That word for “marriage bed” is not a reference to a literal bed. The Greek word there is actually coitus, a word we now use simply to refer to sexual intercourse, though here it refers specifically to sexual intercourse between a husband and wife. One of the key ways any of you hold marriage in honor, single or not, then, is by not inserting yourself into a marriage bed in which you do not belong. If you are married, it means giving yourself sexually to your spouse and to no other. It is worth noticing that the marriage bed is not inherently defiled by the existence of sex; there is a way to keep it undefiled. Sometimes people get the mistaken idea that Christianity is anti-sex, but that’s simply not the case. God created the first humans, before sin entered the world, with a desire for sex, what we commonly call a sex drive. And what that desire was designed by God to do was drive each human out of themselves toward another of the opposite sex in the covenant of marriage. A man feels that desire, and what did God want him to do with it? Leave his father and mother and hold fast to his wife. Get out of himself and toward his wife in such a way that would increase not only his joy, but hers, and potentially even produce more life in the form of children: “Be fruitful and multiply” (Gen 1:28). But what has sin done to us? It hasn’t removed that creational desire; that’s not what sin does. Instead, it’s perverted it. It’s taken that desire that was designed to go outward and bent it back in on ourselves, so that now we instinctively ask not so much how we can give ourselves to a spouse, but how we can take pleasure for ourselves from sex. So, for example, instead of doing the hard work of loving a wife, giving yourself up for her, and producing more life together, sin disposes a man to use a screen to please only himself.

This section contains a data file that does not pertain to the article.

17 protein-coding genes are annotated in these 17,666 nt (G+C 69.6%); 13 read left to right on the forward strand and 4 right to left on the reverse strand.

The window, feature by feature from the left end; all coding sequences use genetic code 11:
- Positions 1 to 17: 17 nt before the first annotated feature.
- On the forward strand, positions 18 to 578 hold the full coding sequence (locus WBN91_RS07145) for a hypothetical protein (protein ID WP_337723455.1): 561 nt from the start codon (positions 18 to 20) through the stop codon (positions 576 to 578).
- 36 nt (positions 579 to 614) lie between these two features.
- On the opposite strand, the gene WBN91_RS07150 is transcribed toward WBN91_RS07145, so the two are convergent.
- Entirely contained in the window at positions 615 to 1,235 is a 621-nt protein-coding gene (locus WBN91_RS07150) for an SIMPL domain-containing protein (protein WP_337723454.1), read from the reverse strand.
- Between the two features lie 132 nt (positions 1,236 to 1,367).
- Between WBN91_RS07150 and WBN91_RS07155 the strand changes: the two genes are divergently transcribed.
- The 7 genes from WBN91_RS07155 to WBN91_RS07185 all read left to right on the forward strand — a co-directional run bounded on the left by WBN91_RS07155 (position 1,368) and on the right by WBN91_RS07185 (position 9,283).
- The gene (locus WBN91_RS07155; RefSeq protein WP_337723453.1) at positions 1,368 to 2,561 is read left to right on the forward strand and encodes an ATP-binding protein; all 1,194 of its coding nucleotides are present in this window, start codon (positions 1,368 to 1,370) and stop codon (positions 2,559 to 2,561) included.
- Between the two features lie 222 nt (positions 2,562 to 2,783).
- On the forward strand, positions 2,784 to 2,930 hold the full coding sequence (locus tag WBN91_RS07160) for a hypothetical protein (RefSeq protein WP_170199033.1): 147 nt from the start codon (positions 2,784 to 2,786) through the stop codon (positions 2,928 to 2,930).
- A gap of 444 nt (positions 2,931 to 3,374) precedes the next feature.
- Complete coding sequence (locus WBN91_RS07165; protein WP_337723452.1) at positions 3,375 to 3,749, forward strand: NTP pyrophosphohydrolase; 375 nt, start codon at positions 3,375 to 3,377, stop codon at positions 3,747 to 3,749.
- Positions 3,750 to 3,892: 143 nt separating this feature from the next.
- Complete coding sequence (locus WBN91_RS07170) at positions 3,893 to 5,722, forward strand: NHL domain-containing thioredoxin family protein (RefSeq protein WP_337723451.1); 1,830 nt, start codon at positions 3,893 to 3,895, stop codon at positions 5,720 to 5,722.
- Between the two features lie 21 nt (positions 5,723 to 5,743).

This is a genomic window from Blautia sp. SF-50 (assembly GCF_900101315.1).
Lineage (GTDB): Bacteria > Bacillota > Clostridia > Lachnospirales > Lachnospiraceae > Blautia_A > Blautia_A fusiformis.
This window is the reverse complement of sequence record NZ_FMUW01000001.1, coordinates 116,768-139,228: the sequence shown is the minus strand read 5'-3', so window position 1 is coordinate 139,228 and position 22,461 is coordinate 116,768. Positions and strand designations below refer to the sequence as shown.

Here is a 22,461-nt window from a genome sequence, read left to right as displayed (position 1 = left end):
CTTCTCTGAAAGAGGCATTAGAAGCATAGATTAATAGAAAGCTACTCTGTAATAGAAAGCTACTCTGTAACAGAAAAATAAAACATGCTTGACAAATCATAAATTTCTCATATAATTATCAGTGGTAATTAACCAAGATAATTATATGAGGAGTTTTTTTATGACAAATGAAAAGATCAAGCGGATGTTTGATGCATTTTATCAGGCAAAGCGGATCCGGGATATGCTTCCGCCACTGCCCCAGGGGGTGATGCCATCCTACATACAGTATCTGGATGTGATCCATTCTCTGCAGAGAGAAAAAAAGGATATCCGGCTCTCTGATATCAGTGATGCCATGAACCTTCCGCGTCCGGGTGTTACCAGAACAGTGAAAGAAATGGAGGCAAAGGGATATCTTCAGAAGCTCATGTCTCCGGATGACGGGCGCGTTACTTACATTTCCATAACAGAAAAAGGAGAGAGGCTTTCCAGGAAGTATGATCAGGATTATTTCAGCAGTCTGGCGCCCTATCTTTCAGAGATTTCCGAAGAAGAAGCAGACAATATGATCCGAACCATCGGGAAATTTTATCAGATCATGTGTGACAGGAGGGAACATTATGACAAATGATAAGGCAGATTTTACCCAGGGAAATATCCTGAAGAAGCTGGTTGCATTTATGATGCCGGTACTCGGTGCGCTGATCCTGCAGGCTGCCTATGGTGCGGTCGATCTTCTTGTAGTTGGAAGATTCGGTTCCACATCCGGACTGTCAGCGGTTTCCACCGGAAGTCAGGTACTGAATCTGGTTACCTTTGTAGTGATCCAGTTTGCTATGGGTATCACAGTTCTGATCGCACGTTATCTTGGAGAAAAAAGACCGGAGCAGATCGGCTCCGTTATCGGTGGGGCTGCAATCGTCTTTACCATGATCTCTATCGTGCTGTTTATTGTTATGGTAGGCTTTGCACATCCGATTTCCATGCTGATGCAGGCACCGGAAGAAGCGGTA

If you want to live a life of acceptable worship to God, don’t do that. Why? Because, verse 4: God will judge the sexually immoral and adulterous. In other words, God cares about how you treat marriage. Every now and then when I talk about sexual sin I get a question like this: “Do we really have to talk about this so much? Isn’t God more concerned about how we love the least of these than about who we have sex with? Shouldn’t we be showing the world our love more than we are condemning the world for who they choose to love or how they choose to love?” And on one level, I get it: It is possible for Christians to rail on the sexual sin of “the culture” while neglecting things like brotherly love or showing hospitality to strangers. There are Christians and churches who do that and shouldn’t. But just as I would tell them you can’t pick one and not the other, that’s what I want to say to you who would ask that question. You’re really doing the same thing they’re doing, you’re just picking a different element of what God requires to emphasize and a different element to ignore, and you’re probably each doing it because the local culture in which you find yourself celebrates one and opposes the other. The “progressive” Christian living in Philadelphia can be just as controlled by the unbelieving world around them in the city as the “conservative” Christian is by the unbelieving world around them in the small town.